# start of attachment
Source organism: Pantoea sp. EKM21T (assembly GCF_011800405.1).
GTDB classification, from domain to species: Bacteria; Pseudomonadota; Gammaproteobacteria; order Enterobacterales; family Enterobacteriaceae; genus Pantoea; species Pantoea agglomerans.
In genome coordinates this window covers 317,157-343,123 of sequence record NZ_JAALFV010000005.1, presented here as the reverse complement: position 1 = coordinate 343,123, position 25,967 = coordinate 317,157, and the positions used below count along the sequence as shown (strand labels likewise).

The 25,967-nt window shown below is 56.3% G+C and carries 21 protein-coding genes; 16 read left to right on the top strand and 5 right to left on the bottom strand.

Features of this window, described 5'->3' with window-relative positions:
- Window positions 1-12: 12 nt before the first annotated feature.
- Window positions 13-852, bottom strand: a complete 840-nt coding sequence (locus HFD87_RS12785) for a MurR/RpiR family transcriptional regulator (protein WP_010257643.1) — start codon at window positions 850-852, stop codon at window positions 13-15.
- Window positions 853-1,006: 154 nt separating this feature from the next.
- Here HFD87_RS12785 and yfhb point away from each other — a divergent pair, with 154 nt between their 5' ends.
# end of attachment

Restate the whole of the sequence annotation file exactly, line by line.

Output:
Source organism: Pantoea sp. EKM21T (assembly GCF_011800405.1).
GTDB classification, from domain to species: Bacteria; Pseudomonadota; Gammaproteobacteria; order Enterobacterales; family Enterobacteriaceae; genus Pantoea; species Pantoea agglomerans.
In genome coordinates this window covers 317,157-343,123 of sequence record NZ_JAALFV010000005.1, presented here as the reverse complement: position 1 = coordinate 343,123, position 25,967 = coordinate 317,157, and the positions used below count along the sequence as shown (strand labels likewise).

The 25,967-nt window shown below is 56.3% G+C and carries 21 protein-coding genes; 16 read left to right on the top strand and 5 right to left on the bottom strand.

Features of this window, described 5'->3' with window-relative positions:
- Window positions 1-12: 12 nt before the first annotated feature.
- Window positions 13-852, bottom strand: a complete 840-nt coding sequence (locus HFD87_RS12785) for a MurR/RpiR family transcriptional regulator (protein WP_010257643.1) — start codon at window positions 850-852, stop codon at window positions 13-15.
- Window positions 853-1,006: 154 nt separating this feature from the next.
- Here HFD87_RS12785 and yfhb point away from each other — a divergent pair, with 154 nt between their 5' ends.